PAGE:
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United States v. Helton

January 21, 2010

UNITED STATES OF AMERICA,
v.
NORTON HELTON, CHARLES WHITE, AND FELICIA FORD, DEFENDANTS.



The opinion of the court was delivered by: Samuel Der-yeghiayan, District Judge

MEMORANDUM OPINION

This matter is before the court on the parties' motions in limine. For the reasons stated below, we grant in part and deny in part the motions.

DISCUSSION

I. Defendants' Motions

Defendants have moved to adopt all the motions of their co-Defendants. We grant the motions to adopt.

A. General Rule 404(b) Motion

On November 4, 2009, Defendant Felicia Ford (Ford) and Defendant Charles White (White) jointly moved to bar the Government from introducing any bad act evidence, as referenced in Federal Rule of Evidence 404(b) (Rule 404(b)), regarding any of Defendants' pre or post-indictment activity. The Government contends that the motion should be denied because Defendants do not identify exactly what evidence Defendants seek to bar in the motion. (Ans. 4-5). Defendants must do more than cite to Rule 404(b) and make general references to prior bad conduct. Defendants have not provided sufficient details concerning the evidence that Defendants seek to bar in the motion. Therefore, the general Rule 404(b) motion is denied.

B. Privileged Communications

Defendants seek to bar all communications between Defendant Norton Helton (Helton) and his clients while Helton was acting as a legal representative for those clients. Defendants also seek to bar any communications between Helton and his own counsel. The Government indicates that it does not intend to introduce privileged communications except where the attorney-client privilege has been waived. Therefore, we deny the motion without prejudice. If the Government seeks to introduce evidence that Defendants believe is still protected by the attorney-client privilege, Defendants renew their objection.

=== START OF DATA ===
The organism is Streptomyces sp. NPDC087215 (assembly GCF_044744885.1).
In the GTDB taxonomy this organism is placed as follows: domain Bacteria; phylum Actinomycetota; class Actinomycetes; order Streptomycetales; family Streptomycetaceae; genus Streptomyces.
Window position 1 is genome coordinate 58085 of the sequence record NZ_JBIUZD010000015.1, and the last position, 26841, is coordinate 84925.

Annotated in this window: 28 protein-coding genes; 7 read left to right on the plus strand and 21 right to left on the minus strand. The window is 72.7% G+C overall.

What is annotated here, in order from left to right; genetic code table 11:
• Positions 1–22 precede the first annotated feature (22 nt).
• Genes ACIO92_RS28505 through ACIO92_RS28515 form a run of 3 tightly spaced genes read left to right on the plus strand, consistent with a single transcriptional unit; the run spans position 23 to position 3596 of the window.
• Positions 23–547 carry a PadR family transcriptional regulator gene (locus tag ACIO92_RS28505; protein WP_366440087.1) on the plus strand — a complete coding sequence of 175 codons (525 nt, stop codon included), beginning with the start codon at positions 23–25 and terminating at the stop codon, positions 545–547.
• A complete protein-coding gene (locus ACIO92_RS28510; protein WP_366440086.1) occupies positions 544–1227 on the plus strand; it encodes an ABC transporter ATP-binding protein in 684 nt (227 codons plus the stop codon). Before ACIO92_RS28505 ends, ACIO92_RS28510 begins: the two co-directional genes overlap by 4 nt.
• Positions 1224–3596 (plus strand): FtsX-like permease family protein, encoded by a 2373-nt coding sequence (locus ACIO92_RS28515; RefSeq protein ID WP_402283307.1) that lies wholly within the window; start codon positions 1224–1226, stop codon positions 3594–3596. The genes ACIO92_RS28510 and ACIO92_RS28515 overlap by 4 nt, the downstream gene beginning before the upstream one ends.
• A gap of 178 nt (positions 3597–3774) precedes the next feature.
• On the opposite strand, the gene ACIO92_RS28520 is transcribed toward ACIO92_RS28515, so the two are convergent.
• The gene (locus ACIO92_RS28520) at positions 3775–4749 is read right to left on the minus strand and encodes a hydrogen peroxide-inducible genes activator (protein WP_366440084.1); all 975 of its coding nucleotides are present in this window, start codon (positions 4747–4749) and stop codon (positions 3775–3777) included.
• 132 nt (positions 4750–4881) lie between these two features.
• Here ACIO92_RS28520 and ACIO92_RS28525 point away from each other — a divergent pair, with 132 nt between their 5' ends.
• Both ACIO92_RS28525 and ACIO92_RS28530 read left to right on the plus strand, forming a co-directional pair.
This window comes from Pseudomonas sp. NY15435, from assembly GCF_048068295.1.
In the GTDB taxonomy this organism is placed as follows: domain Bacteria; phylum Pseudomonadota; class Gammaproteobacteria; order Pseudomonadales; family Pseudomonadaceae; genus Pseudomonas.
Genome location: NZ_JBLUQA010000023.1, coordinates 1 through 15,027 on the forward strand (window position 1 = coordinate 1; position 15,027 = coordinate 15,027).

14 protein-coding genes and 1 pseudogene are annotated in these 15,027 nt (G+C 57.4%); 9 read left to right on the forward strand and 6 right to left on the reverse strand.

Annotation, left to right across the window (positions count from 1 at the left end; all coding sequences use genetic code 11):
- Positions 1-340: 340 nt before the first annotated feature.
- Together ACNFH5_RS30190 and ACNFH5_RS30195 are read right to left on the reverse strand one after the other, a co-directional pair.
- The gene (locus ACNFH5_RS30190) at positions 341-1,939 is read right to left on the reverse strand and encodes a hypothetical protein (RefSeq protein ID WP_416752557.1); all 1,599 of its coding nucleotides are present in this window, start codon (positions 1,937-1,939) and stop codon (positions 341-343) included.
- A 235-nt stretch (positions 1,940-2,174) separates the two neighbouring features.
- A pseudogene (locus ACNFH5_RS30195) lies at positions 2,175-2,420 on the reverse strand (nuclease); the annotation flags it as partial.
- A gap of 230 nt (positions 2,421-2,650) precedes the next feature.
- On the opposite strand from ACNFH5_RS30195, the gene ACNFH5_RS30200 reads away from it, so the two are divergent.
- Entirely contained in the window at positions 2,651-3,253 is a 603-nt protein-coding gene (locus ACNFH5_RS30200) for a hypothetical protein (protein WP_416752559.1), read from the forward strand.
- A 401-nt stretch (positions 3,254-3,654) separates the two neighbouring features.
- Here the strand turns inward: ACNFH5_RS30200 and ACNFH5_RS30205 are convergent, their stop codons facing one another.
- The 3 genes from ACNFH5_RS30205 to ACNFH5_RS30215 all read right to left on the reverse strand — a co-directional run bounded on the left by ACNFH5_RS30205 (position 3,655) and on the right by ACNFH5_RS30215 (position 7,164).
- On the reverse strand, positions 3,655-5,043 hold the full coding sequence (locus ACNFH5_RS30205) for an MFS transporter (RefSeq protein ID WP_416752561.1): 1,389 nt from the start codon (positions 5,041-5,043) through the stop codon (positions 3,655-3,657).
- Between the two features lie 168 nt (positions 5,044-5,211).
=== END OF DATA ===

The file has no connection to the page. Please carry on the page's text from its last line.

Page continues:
C. Hearsay and Relevancy Objections

Defendants have moved to bar an extensive list of evidence based on hearsay and relevancy objections. The Government indicates that it does not intend to seek the admission of most of the evidence on Defendants' list, and that such objections can be resolved at trial if necessary. (Ans. 8). Defendants have also moved generally to bar the introduction of all hearsay at trial. Such relevancy and hearsay objections are premature and can be properly made at trial, if and when the Government seeks to introduce evidence that warrants a relevancy or hearsay objection. Therefore, the motions are denied without prejudice.

D. Motion to Sever

Defendants have filed a motion to sever Helton's trial from the trial of White and Ford. On April 22, 2009, we denied a previous motion by Ford and White to sever their trials from Helton's trial. Defendants indicate in their motions to sever that Helton and White may invoke their Fifth Amendment rights and would therefore refuse to provide exculpatory evidence in support of their co-defendants. However, as pointed out by the Government, if Helton and White intend to invoke their Fifth Amendment right against self-incrimination, that right can be asserted in a severed trial as well as a joint trial. Defendants have not shown that any new facts warrant severing the trials at this juncture. There has not been a showing that any of the Defendants will be unduly prejudiced by the joinder of all Defendants or that any Defendants will be ...


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